Curse of the Hope Diamond: Fact or Fiction?

Lorein Abenhaim

hope diamond Curse of the Hope Diamond: Fact or Fiction?If you are superstitious, then between not opening an umbrella indoors and avoiding black cats, you’ve likely heard about the Hope diamond curse. For those who haven’t, the legend goes something like this—a French jeweler named Travernier, while exploring India, stole a massive 112 carat blue diamond from the forehead of a Hindu statue (the diamond itself was believed to have been discovered in the 1600s). After selling the diamond, Travernier was found in Russia, killed by wild dogs. And so the legend of the curse of the Hope Diamond began—anyone who touches the Hope diamond will be doomed to a life of bad luck.
We know, intense.
To lighten the mood a bit and offer some truth behind this myth, we made a timeline of the Hope diamond’s actual history and leave you to answer the time old question, is the curse of the Hope diamond fact or fiction?
1642: A French Jeweler, Jean Baptiste Travernier, found a blue diamond, weighing about 112 carats, while traveling in India. Travernier continued to travel for almost 30 more years, carrying the massive blue diamond with him.
1668: Travernier returned to France and sold the diamond to King Louis XIV, who made him a nobleman, and cut the diamond down to 67.5 carats. While Travernier did die in Russia at age 84, there’s no actual evidence to say it was by wild dogs. So far no curse.
1673-1749: The Blue diamond was named the “Diamond of the Crown,” and eventually was passed to King Louis XVI and his impulsive queen, Marie Antoinette.
1791: This royal couple went from living a life of excess to being beheaded, kicking off the French Revolution with a bang. Within the midst of battles and gunpowder, the blue diamond was stolen.
1823: The diamond found its way to England, specifically into the hands of a jeweler named Daniel Eliason. He sold it to King George IV, and by this time the diamond had been cut so many times that it weighed 45.52 carats, less than half its original weight.
1830: King George IV died and the diamond was sold to pay off his debts. It was definitely questionable as to whether King George IV was bad at managing his finances or his money troubles stemmed from the diamond. Even so, this curse seems mildly convincing at best. From here on out it traveled through the hands of a few Englishmen, until…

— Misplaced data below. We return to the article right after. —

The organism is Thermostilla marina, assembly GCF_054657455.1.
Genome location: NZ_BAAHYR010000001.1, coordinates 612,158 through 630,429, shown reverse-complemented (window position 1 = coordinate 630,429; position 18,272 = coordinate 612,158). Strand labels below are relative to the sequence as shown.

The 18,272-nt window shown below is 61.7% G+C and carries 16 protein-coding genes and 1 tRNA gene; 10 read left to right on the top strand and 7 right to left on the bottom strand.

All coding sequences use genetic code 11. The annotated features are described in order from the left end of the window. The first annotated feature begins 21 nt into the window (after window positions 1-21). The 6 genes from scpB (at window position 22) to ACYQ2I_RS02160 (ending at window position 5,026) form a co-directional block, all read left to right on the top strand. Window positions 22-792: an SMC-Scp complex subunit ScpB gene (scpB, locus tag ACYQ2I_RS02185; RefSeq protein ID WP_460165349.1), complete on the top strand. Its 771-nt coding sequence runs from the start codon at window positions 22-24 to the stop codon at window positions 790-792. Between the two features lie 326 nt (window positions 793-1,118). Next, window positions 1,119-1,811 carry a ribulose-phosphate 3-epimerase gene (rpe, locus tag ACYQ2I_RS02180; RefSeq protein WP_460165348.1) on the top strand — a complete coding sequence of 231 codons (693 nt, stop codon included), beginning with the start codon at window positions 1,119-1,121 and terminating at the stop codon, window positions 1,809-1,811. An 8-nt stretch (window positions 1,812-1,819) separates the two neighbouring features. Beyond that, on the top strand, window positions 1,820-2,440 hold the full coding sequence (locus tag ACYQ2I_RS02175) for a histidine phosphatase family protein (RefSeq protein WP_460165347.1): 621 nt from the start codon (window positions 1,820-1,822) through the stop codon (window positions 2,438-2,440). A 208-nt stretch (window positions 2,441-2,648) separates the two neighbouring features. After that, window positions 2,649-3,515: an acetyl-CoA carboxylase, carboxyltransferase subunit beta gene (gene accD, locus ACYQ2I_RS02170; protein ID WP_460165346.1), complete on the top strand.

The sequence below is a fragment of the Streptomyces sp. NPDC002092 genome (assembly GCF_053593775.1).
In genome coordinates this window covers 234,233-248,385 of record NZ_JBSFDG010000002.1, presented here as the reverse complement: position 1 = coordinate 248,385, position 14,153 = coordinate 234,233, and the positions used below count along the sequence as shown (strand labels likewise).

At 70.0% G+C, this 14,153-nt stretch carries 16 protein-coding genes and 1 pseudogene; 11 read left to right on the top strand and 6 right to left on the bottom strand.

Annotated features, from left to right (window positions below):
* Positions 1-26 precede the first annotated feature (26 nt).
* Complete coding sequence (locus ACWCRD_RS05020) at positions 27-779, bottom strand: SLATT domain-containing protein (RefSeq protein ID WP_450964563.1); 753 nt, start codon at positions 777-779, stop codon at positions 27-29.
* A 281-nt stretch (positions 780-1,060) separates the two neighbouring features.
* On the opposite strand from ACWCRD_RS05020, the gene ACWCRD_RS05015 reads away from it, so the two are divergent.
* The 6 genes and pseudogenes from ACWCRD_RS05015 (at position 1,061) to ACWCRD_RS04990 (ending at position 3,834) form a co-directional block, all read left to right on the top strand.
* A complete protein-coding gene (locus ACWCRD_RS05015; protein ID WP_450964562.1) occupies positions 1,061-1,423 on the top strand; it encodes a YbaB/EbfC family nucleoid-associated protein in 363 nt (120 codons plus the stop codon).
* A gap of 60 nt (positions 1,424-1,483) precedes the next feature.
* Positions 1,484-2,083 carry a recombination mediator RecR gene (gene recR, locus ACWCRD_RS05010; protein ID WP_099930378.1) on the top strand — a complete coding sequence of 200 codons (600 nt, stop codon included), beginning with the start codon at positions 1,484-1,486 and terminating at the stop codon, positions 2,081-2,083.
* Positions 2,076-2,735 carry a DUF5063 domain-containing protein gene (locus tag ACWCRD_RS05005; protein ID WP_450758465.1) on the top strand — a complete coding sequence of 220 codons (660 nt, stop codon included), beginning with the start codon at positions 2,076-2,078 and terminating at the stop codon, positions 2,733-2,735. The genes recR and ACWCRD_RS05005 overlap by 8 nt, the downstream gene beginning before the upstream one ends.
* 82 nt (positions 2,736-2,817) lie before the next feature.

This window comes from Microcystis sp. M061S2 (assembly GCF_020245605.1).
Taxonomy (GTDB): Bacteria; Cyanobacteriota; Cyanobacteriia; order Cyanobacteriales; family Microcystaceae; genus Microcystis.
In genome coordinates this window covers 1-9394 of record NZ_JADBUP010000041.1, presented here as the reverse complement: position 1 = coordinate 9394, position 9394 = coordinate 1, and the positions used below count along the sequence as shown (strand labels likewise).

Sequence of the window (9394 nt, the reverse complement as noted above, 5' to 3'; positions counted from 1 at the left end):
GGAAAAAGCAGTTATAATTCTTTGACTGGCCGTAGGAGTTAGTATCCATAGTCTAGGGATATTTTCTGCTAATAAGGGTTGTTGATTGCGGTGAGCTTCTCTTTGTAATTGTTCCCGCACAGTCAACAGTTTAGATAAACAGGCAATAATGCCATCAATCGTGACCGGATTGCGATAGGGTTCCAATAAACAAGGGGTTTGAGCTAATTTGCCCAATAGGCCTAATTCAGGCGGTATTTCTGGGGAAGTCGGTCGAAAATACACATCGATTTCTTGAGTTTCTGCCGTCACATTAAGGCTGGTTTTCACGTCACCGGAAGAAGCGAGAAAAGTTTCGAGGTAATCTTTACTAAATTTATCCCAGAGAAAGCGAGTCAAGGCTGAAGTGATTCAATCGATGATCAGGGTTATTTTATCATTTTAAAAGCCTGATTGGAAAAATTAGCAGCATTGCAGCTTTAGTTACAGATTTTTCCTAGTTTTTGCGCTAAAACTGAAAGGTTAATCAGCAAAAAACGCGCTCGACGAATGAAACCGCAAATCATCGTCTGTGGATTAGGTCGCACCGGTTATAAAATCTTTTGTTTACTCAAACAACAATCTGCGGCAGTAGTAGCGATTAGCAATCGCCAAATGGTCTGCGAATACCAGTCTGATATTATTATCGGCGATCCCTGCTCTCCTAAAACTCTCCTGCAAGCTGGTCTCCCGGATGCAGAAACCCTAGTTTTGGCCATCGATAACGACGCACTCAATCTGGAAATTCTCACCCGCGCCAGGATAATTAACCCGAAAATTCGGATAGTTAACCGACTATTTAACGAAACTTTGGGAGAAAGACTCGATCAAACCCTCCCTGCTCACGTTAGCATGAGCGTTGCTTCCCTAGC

1839-1900: Here’s where the curse gets more interesting. Henry Phillip Hope took possession of the diamond, buying it for $90,000, and gave it the “Hope” name. The Hope family was known for their wealth. After three generations of possessing the diamond, Lord Francis Hope gambled away his fortune and went bankrupt. In order to pay his debts, he sold the Hope diamond.
1901: An American jeweler, Simon Frankel, bought the Hope diamond from Francis Hope, and brought it to the United States.
1901-1910: The Hope diamond was passed along to different people for a few years including Turkish Sultan Abdul Hamid II (who lost the Ottoman Empire after possessing the Hope diamond), until Pierre Cartier got his hands on it. He aimed to sell it to mining heiress Evalyn McLean, who liked to collect jewelry known for its bad luck, believing it had the reverse effect on her. With that mentality in mind, Cartier widely promoted the curse of the Hope diamond.
1910: McLean bought the Hope diamond. From that point on she found herself caught in the middle of several unfortunate events. Between her son dying in a car crash to her daughter committing suicide to her husband being committed to an insane asylum, McLean had anything but good luck following taking possession of the Hope diamond.
1945: After McLean’s death her estate sold the Hope diamond to Harry Winston. Instead of selling it to the highest bidder, Harry Winston used the Hope diamond to raise money for various charities.
1958: With the hope of creating a national jewel collection, Harry Winston donated the Hope diamond to the Smithsonian Institution. To some, Harry Winston got rid of the curse through the donation. Others believe the curse still lives on, just confined behind thick glass in the National Gem and Mineral Collection at the Smithsonian. What you should believe, we leave up to you.
2010: In 2010, Harry Winston celebrated the anniversary of its donation with a new setting for the Hope Diamond, the Embracing Hope.